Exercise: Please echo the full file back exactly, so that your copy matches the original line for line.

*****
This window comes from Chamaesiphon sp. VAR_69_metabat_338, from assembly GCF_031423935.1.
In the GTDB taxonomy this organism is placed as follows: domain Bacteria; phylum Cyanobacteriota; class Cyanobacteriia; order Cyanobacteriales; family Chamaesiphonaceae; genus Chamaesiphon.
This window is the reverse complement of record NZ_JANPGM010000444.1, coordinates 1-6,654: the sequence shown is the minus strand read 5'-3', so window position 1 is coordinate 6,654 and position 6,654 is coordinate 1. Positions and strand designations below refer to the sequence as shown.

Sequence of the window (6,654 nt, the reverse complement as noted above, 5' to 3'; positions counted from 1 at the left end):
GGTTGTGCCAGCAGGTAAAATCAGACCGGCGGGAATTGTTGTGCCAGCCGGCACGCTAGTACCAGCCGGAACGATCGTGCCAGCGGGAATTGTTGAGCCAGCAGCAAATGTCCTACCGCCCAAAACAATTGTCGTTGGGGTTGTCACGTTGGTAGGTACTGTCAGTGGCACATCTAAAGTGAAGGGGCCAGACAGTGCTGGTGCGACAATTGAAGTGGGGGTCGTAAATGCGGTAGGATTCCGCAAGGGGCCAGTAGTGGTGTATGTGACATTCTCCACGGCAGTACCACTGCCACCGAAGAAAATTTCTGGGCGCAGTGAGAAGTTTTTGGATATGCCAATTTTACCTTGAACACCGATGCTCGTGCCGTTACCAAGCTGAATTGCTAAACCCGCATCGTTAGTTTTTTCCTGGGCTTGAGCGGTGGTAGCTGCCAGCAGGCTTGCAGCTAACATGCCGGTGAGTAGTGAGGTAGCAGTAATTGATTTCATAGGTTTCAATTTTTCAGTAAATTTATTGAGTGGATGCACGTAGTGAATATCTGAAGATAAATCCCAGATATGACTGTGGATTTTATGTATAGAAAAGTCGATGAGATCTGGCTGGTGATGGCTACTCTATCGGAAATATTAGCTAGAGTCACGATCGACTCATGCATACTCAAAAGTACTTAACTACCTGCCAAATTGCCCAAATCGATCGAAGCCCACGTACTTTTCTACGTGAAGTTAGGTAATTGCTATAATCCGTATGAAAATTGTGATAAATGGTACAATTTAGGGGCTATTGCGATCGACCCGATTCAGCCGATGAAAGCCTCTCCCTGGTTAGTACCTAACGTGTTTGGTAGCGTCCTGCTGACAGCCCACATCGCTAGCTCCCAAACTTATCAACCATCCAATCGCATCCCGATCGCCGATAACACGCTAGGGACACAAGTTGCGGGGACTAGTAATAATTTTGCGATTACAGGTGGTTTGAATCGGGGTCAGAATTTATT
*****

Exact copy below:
This window comes from Chamaesiphon sp. VAR_69_metabat_338, from assembly GCF_031423935.1.
In the GTDB taxonomy this organism is placed as follows: domain Bacteria; phylum Cyanobacteriota; class Cyanobacteriia; order Cyanobacteriales; family Chamaesiphonaceae; genus Chamaesiphon.
This window is the reverse complement of record NZ_JANPGM010000444.1, coordinates 1-6,654: the sequence shown is the minus strand read 5'-3', so window position 1 is coordinate 6,654 and position 6,654 is coordinate 1. Positions and strand designations below refer to the sequence as shown.

Sequence of the window (6,654 nt, the reverse complement as noted above, 5' to 3'; positions counted from 1 at the left end):
GGTTGTGCCAGCAGGTAAAATCAGACCGGCGGGAATTGTTGTGCCAGCCGGCACGCTAGTACCAGCCGGAACGATCGTGCCAGCGGGAATTGTTGAGCCAGCAGCAAATGTCCTACCGCCCAAAACAATTGTCGTTGGGGTTGTCACGTTGGTAGGTACTGTCAGTGGCACATCTAAAGTGAAGGGGCCAGACAGTGCTGGTGCGACAATTGAAGTGGGGGTCGTAAATGCGGTAGGATTCCGCAAGGGGCCAGTAGTGGTGTATGTGACATTCTCCACGGCAGTACCACTGCCACCGAAGAAAATTTCTGGGCGCAGTGAGAAGTTTTTGGATATGCCAATTTTACCTTGAACACCGATGCTCGTGCCGTTACCAAGCTGAATTGCTAAACCCGCATCGTTAGTTTTTTCCTGGGCTTGAGCGGTGGTAGCTGCCAGCAGGCTTGCAGCTAACATGCCGGTGAGTAGTGAGGTAGCAGTAATTGATTTCATAGGTTTCAATTTTTCAGTAAATTTATTGAGTGGATGCACGTAGTGAATATCTGAAGATAAATCCCAGATATGACTGTGGATTTTATGTATAGAAAAGTCGATGAGATCTGGCTGGTGATGGCTACTCTATCGGAAATATTAGCTAGAGTCACGATCGACTCATGCATACTCAAAAGTACTTAACTACCTGCCAAATTGCCCAAATCGATCGAAGCCCACGTACTTTTCTACGTGAAGTTAGGTAATTGCTATAATCCGTATGAAAATTGTGATAAATGGTACAATTTAGGGGCTATTGCGATCGACCCGATTCAGCCGATGAAAGCCTCTCCCTGGTTAGTACCTAACGTGTTTGGTAGCGTCCTGCTGACAGCCCACATCGCTAGCTCCCAAACTTATCAACCATCCAATCGCATCCCGATCGCCGATAACACGCTAGGGACACAAGTTGCGGGGACTAGTAATAATTTTGCGATTACAGGTGGTTTGAATCGGGGTCAGAATTTATT